Hermit Crab

Caring for a Hermit Crab:   

Several marine species of hermit crabs are common in the marine aquarium trade. Of the approximately 15 terrestrial species in the world, the following are commonly kept as pets: Caribbean hermit crab, Coenobita clypeatus, and the Ecuadorian hermit crab, Coenobita compressus. Other species such as Coenobita brevamanus, Coenobita rugosus, Coenobita perlatus or Coenobita cavipes are less common but growing in availability and popularity as pets. Hermit crabs also require certain specifications to be able to thrive well as pets. The list is as follows:

·       Humidity gauges (humidity: 75-85% relative)

·       Temperature gauges (temperature: 70-75°F)

·       Substrate: sand, coconut fiber (must be deep and diggable for moulting)

·       Minimum of a 5 gallon tank for one crab; and 10 gallon tank for about 20 crabs

·       Shells (shells are changed during growth)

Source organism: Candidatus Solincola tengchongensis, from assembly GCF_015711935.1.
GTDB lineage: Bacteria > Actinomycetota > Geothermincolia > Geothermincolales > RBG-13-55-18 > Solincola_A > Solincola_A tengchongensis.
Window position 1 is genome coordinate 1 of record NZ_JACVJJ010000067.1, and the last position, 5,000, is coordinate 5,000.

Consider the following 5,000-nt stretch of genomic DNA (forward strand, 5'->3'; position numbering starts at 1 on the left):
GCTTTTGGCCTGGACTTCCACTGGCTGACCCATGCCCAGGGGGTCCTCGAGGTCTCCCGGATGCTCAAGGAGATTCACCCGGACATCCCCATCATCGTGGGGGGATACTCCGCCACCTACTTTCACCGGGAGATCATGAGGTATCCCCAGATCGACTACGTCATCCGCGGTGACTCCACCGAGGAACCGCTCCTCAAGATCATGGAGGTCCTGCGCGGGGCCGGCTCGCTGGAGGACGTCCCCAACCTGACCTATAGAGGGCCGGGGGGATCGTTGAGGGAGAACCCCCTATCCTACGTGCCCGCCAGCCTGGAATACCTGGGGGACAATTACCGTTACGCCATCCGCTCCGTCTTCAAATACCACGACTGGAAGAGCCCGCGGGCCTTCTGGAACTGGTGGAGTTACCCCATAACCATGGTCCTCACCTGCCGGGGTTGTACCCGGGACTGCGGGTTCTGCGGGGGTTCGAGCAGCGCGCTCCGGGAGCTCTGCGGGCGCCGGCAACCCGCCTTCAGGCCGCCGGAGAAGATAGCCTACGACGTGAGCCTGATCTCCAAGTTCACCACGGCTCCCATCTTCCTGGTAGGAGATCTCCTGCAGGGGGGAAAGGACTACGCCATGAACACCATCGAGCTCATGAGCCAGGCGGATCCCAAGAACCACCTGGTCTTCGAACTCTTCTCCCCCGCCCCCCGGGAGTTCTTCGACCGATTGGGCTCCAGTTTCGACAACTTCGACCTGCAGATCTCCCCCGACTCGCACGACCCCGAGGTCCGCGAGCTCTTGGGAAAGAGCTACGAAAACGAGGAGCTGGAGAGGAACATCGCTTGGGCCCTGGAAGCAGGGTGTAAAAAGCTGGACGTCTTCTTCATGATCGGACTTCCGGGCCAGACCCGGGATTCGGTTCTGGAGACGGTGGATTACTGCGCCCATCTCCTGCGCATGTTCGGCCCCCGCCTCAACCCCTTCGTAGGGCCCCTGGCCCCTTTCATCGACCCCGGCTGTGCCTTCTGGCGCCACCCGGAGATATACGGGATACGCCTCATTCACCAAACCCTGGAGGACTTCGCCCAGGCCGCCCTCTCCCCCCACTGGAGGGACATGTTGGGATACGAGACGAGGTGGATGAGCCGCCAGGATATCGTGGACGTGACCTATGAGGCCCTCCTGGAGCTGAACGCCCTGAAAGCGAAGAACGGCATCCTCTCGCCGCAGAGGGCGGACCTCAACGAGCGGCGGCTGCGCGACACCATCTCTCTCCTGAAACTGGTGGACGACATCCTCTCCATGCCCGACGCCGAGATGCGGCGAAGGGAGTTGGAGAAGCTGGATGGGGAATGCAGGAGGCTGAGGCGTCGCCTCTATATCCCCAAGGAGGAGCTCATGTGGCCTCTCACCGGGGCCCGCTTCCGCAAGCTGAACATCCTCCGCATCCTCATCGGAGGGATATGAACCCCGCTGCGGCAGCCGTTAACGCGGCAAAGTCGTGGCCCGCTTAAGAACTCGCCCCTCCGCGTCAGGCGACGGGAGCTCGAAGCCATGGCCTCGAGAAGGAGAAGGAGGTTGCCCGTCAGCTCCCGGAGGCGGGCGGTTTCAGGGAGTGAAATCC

·       Separate moulting tank[dubious  discuss]

·       Fresh water dish

·       Salt water pool for submerging (aquarium salt) 

These omnivorous or herbivorous species can be seen as useful in the household aquarium as scavengers, because they eat algae and debris. Hermit crabs were once thought to be "throwaway pet" that would only live a few months, but with proper care can thrive for many years. For example, Coenobita clypeatus is commonly listed as having a 23 year lifespan if properly cared for [7], and some have lived longer than 32 years [8].  [9].

In general, and despite their moniker, hermit crabs are social animals that do best when kept in groups [10]. They also require a temperature and humidity controlled environment, and an adequate depth of substrate to allow them to dig while moulting.